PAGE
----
Enon Hall

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October 3, 2007

In my last post I mentioned our hall tree in the back hall beside the garage door. An eyesore to be sure, but serving a purpose. The tree sat in a little niche that was destined for some kind of built-in coat and shoe storage.

I had considered some kind of cabinet with doors, but decided to just keep it simple. A peg rail up top for hanging coats and two shelves below for shoes and other junk.

A while back we had found some pegs that the previous owner had made and we used all of them in the center hall. So I made some more to match them.

They're different from the knob-headed shaker pegs. I like the look of these better. I made these from some scrap mahogany and then used a dowel and glue to install them in the rail.

Speaking of pegs... I installed pegboard in the garage today.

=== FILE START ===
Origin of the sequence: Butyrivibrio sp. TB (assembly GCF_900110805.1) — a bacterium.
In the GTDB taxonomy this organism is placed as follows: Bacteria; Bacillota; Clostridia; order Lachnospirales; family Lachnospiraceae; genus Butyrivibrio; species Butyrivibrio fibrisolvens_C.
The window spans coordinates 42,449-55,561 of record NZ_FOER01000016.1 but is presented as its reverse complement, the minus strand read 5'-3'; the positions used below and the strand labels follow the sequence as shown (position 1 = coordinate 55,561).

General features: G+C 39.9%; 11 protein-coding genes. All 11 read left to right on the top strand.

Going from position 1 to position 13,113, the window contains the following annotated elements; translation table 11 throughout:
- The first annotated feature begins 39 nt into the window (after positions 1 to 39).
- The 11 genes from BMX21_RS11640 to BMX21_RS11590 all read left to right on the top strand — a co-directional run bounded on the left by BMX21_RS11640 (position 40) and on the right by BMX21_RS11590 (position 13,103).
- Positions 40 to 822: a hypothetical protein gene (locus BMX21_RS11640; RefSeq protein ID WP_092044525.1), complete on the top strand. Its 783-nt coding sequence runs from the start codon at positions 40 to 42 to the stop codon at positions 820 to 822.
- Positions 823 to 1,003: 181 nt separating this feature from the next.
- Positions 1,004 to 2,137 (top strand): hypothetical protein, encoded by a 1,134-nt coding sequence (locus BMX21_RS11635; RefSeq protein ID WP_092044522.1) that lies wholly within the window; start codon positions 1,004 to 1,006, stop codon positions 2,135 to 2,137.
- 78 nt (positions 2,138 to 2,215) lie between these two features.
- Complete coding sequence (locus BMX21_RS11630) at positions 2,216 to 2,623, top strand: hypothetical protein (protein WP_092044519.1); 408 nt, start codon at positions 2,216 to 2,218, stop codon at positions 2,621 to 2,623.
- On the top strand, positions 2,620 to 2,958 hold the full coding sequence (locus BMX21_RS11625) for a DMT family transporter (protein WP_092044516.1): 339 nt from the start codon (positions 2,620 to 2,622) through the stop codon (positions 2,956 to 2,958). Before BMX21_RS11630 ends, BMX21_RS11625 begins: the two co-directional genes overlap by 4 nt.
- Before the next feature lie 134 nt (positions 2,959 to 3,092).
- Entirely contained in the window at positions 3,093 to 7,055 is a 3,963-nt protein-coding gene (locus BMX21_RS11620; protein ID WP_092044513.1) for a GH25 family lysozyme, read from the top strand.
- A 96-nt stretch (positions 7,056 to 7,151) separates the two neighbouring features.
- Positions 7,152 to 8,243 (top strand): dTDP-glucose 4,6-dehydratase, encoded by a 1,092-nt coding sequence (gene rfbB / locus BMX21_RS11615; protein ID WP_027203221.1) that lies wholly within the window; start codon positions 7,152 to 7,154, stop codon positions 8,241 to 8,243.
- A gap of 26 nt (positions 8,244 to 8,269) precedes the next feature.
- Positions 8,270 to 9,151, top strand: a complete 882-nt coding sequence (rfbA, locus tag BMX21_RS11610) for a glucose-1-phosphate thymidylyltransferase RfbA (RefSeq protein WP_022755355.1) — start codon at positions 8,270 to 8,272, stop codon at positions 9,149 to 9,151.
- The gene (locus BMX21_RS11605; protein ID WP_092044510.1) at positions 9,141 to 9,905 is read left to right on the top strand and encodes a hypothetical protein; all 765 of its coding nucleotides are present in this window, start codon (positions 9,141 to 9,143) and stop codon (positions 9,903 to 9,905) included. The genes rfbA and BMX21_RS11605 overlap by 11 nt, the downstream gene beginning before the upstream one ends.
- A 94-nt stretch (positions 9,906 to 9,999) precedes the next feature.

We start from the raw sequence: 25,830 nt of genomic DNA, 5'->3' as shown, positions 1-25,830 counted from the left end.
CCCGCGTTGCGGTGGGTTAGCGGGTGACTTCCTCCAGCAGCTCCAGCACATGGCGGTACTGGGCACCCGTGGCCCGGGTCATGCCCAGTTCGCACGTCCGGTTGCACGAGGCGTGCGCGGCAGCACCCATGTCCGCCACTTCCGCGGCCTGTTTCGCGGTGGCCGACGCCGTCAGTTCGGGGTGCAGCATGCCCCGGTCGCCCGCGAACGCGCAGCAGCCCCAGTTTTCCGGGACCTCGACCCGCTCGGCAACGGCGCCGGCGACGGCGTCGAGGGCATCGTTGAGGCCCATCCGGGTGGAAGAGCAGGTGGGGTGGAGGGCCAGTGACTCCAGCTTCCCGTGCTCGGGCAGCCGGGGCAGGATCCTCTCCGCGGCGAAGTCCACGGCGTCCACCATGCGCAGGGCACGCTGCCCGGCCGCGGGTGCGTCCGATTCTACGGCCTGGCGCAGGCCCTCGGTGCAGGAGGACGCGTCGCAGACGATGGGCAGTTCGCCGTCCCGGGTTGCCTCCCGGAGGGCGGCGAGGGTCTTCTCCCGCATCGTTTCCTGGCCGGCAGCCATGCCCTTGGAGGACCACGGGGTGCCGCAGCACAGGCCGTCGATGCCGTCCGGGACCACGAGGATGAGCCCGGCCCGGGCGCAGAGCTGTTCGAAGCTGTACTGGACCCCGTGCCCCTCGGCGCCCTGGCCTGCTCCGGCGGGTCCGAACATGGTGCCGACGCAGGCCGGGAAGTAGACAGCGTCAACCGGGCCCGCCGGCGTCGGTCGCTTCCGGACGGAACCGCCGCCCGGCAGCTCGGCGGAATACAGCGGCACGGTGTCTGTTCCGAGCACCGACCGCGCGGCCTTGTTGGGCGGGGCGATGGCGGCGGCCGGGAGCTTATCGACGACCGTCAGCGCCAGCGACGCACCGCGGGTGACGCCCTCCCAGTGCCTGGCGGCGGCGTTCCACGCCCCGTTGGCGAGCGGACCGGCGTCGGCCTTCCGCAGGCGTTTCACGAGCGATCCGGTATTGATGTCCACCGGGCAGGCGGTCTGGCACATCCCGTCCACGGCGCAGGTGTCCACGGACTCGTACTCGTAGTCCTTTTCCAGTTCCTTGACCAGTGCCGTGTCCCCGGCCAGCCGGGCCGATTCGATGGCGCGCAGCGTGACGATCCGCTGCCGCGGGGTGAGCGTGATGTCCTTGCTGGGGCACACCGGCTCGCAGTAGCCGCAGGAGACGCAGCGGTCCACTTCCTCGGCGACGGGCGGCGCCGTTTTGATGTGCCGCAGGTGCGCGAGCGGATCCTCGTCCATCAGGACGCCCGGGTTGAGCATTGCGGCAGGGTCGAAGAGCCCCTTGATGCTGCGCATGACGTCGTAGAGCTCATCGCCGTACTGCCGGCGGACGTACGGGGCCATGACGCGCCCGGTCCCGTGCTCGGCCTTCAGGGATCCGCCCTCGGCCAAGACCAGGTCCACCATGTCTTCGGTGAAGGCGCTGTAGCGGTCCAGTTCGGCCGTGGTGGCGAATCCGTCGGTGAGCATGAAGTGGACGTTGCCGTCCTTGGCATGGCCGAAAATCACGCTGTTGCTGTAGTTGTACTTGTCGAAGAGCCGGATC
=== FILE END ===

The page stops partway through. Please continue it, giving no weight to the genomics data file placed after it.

Oy! The Northern Neck is infested with fruit flies! We've been dealing with them for weeks now and they're everywhere you go. They're small enough to fly right through the window screens. We need a freeze! -- Bill

October 5, 2007

Today I had to drive 150 miles to get 23/32nds of an inch.

Tomorrow I'm going to start on the bookcases. I have a stack of 3/4" birch veneer plywood in the garage all ready to go. There has been some discussion about how to attach the shelves. I have looked at some options for making them adjustable, but finally decided to cut dados and permanently fix the location of the shelves. I'm going to have a mix of shelf heights: 10, 12, and 14 inches. Based on the bookcases in our old house, I think this will work out great.